Leeds United expectations soar as 49ers Enterprises wipe slate clean but new data reveals low bar

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Expectations are sky high for Leeds United's new owners – 49ers Enterprises - but if the Fair Game Index is anything to go by then the bar has been set low.

49ers Enterprises have finally received EFL approval for their full takeover at Elland Road, in a £170m deal for Andrea Radrizzani's 56 per cent shareholding. The club announced the news to great fanfare from the fanbase late on Monday night.

An agreement was reached between the two boardroom parties on June 9 but the league's ratification took nearly six weeks, due in part to the number of individuals who had to submit to the EFL owners and directors test and the fact that this investment model is not as straight forward as a single owner takeover, like the one at Wigan Athletic recently.

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A green light from the governing body was always expected though and 49ers Enterprises have pressed on with their plans in the background, albeit requiring Andrea Radrizzani's say-so for the appointment of Daniel Farke.

Outgoing transfer business - mostly in the form of loans it has to be said - has continued throughout the last few weeks and although incoming signings have been lined up behind the scenes, it was only when it became clear that EFL approval was imminent that news broke of Ethan Ampadu's permanent move from Chelsea.

That £7m deal is the first bit of senior recruitment of the 49ers era and a first glimpse of how the investment group might look to do their transfer business now they've got their feet under each side of the boardroom table.

The fact that news did not break until a deal had almost been struck between the two clubs, was an unfamiliar feeling for Whites supporters. It's enough of a rarity in the modern game, where transfers are tracked and updated almost by the hour from the writing of a name on a list to the signing of that name on a dotted line and its printing on the back of a shirt.

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Whether such stealth will be possible in all their future transfer market manoeuvres remains to be seen, as does Ampadu's suitability for Daniel Farke's football and a Championship promotion bid. If the last few windows of the last Elland Road era have taught us anything it is to stow transfer judgement until a season's trajectory and an individual's contribution has revealed itself.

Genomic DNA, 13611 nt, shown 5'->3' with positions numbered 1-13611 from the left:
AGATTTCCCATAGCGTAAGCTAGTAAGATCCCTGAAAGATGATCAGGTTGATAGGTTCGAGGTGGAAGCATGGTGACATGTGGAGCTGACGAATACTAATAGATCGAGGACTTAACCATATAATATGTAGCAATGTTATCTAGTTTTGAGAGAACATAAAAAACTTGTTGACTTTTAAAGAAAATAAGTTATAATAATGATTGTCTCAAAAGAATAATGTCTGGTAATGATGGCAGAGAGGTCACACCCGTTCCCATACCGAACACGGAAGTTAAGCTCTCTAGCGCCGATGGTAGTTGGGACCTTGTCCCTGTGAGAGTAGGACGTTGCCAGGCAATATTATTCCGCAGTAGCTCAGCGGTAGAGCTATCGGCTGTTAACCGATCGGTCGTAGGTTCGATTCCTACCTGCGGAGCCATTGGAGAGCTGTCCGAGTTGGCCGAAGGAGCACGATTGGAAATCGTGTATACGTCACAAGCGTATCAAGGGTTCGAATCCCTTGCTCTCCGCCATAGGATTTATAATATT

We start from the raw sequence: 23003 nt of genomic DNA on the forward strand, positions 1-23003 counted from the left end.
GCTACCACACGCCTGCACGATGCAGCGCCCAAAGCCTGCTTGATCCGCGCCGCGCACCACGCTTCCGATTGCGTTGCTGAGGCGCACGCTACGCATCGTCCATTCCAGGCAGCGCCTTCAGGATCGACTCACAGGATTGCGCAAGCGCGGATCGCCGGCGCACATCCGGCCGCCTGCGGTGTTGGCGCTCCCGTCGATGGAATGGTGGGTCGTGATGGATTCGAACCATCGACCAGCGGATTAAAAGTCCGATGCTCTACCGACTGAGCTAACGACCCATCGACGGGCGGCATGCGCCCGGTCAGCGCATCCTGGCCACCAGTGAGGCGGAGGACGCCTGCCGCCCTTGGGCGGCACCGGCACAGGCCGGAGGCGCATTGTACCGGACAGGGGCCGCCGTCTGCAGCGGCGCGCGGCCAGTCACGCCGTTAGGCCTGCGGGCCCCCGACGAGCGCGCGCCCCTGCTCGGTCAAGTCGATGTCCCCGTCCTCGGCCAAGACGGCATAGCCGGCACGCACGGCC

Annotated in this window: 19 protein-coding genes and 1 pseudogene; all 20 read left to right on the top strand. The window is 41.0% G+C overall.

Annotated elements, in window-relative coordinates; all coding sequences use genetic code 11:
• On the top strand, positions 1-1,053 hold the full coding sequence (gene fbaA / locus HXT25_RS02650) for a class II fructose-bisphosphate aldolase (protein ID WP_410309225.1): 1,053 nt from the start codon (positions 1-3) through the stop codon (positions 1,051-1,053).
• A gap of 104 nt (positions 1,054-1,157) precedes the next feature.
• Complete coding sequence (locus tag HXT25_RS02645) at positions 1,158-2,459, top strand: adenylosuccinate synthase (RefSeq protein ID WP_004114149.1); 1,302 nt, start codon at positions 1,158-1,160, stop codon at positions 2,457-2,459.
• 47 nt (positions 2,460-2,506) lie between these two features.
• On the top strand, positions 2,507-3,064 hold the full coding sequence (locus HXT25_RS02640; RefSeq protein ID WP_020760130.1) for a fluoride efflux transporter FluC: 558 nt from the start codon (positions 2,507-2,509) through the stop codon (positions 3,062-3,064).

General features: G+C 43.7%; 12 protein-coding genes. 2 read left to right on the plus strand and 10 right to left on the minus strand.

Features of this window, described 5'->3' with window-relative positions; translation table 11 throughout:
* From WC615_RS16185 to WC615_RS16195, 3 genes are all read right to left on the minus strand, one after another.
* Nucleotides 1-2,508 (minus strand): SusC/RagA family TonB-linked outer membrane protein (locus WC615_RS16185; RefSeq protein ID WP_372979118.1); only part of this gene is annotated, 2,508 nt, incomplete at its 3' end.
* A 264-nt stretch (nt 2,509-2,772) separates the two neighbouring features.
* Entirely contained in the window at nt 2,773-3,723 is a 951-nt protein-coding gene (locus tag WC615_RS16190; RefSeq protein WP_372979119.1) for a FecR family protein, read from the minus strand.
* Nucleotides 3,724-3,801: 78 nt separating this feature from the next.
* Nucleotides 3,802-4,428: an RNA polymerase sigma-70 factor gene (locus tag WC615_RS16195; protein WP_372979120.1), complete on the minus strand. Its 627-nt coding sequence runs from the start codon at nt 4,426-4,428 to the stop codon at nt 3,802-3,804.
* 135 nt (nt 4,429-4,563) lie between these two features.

NEW ERA - Paraag Marathe leads 49ers Enterprises' new regime at Leeds United and must prove to fans it will be an exciting new dawn.NEW ERA - Paraag Marathe leads 49ers Enterprises' new regime at Leeds United and must prove to fans it will be an exciting new dawn.
NEW ERA - Paraag Marathe leads 49ers Enterprises' new regime at Leeds United and must prove to fans it will be an exciting new dawn.

Marc Roca's debut campaign in England held some promise but ultimately, across the piece, was a disappointment. He conked out towards the end, having briefly purred in the earlier stages. Brenden Aaronson and Rasmus Kristensen coughed and spluttered but never got going, not really. All three have already left the building.

What Leeds fans want, more than the excitement that accompanied all of those 2022 summer arrivals, a feeling that slowly but surely died, is a sensation that endures. Season-long satisfaction over temporary transfer titillation.

They want cash to be splashed, yes, and every indicator is that this new ownership group has plenty of that in reserve and plenty to make available for the next three years at least, but they want sensible signings that prove to be worth every penny.

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A £27m 2020 outlay on Rodrigo felt like the kind of fanfare that should accompany a big club's return to the big time and yet it took three seasons for the Spaniard to win a place in supporters' hearts. And when relegation has led to his cut-price departure, can it really be said he represented money well spent?